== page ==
Excerpted from page 1 of the syllabus of the SCOTUS decision in Heller, "Held: 1. The Second Amendment protects an individual right to possess a firearm unconnected with service in a militia, and to use that arm for traditionally lawful purposes, such as self-defense within the home. (a) The Amendment’s prefatory clause announces a purpose, but does not limit or expand the scope of the second part, the operative clause. The operative clause’s text and history demonstrate that it connotes an individual right to keep and bear arms."

Excerpted from page 4 of the syllabus of the SCOTUS decision in McDonald, "Heller points unmistakably to the answer. Self-defense is a basic right, recognized by many legal systems from ancient times to the present, and the Heller Court held that individual self-defense is 'the central component' of the Second Amendment right. Explaining that 'the need for defense of self, family, and property is most acute' in the home, the Court found that this right applies to handguns because they are 'the most preferred firearm in the nation to keep and use for protection of one’s home and family.' It thus concluded that citizens must be permitted 'to use [handguns] for the core lawful purpose of self-defense.' Heller also clarifies that this right is 'deeply rooted in this Nation’s history and traditions.'"

Long-time listener's picture

I'm aware of what the Supreme Court has held. But it has held radically different views on the same issues in different eras, and as our present court is showing, it's perfectly capable of overturning long-standing precedents. Its decisions reflect its political makeup and societal trends as much, or more than, any accurate or strict interpretation of legal doctrine. It's important that in one of your quotes above, their argument is derived NOT from our Constitution but from some notion about "what many legal systems" have recognized. If they're going to talk about the legal systems of other countries, they should also mention that in those same countries, they don't let the entire populace walk around with guns, because they think it's f-----g insane to do so, and what's happening in the US pretty much makes their point. So in those other countries with those other legal systems, guns aren't considered necessary for any right of self defense, a point the Supreme Court somehow failed to mention. I'm an American living in Taiwan, where there are no guns and no one wants them. There's also no Covid to speak of--fewer than 10 deaths--because they have a government and a populace capable of making rational decisions. All this 2nd Amendment stuff just comes down to a bunch of guys who can't feel like real men without their precious guns in their pockets.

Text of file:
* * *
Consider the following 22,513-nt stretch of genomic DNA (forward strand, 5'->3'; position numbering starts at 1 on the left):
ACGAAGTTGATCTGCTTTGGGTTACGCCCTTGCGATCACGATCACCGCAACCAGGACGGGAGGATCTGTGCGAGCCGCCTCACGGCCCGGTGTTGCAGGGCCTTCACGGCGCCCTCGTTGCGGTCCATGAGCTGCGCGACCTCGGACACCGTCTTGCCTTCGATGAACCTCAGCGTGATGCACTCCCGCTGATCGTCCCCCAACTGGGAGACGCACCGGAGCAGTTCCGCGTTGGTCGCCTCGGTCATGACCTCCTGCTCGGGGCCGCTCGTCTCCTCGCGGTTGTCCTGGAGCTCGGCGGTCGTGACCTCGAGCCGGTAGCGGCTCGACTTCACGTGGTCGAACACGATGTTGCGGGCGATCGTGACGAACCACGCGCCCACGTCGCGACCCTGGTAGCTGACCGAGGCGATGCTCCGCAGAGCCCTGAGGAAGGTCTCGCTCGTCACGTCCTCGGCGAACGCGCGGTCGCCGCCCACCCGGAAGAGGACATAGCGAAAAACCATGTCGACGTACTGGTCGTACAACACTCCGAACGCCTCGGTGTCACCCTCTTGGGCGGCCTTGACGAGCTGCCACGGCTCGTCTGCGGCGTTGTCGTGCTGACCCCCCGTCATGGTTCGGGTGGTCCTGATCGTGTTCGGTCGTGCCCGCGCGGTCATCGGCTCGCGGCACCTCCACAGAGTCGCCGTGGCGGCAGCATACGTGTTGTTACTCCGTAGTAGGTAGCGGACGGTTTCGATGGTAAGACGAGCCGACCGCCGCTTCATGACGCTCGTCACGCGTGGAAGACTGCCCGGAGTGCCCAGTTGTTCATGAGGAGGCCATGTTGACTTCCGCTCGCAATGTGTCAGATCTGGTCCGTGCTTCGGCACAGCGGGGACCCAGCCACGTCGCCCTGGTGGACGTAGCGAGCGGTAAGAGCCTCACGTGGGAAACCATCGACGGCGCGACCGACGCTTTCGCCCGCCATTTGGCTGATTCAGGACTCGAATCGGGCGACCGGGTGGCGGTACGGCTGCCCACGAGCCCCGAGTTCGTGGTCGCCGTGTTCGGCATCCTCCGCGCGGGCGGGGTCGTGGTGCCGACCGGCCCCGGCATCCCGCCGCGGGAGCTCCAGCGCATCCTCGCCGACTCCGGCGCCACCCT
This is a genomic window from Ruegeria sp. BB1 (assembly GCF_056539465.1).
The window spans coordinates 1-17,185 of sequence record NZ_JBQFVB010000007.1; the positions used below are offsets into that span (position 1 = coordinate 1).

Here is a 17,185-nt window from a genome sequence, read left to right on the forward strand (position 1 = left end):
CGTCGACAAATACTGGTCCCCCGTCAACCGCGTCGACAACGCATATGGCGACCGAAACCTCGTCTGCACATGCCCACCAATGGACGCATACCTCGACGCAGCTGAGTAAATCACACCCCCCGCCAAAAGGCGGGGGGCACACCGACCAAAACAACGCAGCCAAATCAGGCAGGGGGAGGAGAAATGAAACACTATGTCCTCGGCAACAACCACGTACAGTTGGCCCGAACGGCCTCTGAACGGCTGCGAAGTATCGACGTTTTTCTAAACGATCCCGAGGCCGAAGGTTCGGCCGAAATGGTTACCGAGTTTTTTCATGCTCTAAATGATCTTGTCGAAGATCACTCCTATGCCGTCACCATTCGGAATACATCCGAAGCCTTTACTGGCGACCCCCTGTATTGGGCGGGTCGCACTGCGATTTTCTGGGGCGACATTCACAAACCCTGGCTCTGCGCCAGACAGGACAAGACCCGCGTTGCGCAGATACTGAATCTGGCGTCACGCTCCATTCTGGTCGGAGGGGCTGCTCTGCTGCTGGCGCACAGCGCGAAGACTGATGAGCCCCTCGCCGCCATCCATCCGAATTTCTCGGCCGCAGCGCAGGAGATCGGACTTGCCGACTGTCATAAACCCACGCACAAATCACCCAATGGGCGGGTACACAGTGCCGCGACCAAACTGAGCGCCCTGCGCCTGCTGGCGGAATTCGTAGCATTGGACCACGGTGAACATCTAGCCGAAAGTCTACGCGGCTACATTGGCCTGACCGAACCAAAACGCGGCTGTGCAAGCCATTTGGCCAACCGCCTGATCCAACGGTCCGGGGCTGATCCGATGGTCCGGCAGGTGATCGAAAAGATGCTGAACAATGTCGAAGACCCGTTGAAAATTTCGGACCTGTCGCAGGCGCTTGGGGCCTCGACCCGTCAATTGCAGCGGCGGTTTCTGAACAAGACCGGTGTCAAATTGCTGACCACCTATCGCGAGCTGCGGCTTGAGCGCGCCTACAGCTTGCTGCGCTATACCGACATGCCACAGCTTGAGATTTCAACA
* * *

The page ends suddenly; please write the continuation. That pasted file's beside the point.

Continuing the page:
Jim Austin's picture

... let's end it here. This is an audio magazine--not the place for discussion of Constitutional rights.

Jim Austin, Editor
Stereophile

shawnwes's picture

Let Herb be Herb. That's why we enjoy his writing.

JHL's picture

Trembling virtue-signalling is as virtueless as blaming inanimate objects and projecting decay back on a writer.

Let the man write.

Jack L's picture

HI

Really ??? What's your sense of value?

So your "let the man write" something so inappropriate in a public forum is your "virtual signalling" to praising a living dead !?

I believe you know the simple meaning of self-regulation in the public, right ???

Jack L

JHL's picture

Your enthusiasm for fine audio is infectious. Hopefully your talent at staking out all sides of arguments you don't understand isn't.

Do hifi. The world has far too much projection already.

Jack L's picture

Hi

NO, no, I don't comprehend where your sense of value stands.

Yes, YOU "let it go" & I will surely copy.

Jack L

Jack L's picture

Hi

Yes, smooth-plated Telefunken ECC83 sounds creamy vs ribbed-plate. Yet I personally prefer the vibrant energetic sound of ribbed-plated, which was on sales for USD498/a matched pair just today!!!!!

I don't mind paying more for a Telefunken ECC83 with a DIAMMOMD mark embossed at its bottom which were built very robust (reported used in German supersonic jetfighters)! This 'diamond bottom' mark is the sign of genuine production of Berlin Telefunken back then.

Without this diamond bottom mark means made somewhere else under Telefunken's license, e.g. in East Germany.

A good diamond-bottomed Telefunken ECC83 is very durable, lasting up to 10,000 hours. That's why I would not go for another generic makes, period.

I am now using 2 pairs of them, two for each of my phono-preamps. I just love their vibrant lively sound, making me feel much much younger !

Jack L

JHL's picture

Again Herb captures what matters: This is an art that seeks joy, from the wistful nostalgia of the ancient but wonderfully over-engineered classic components, to the hope of a long future for these devices and their milieu.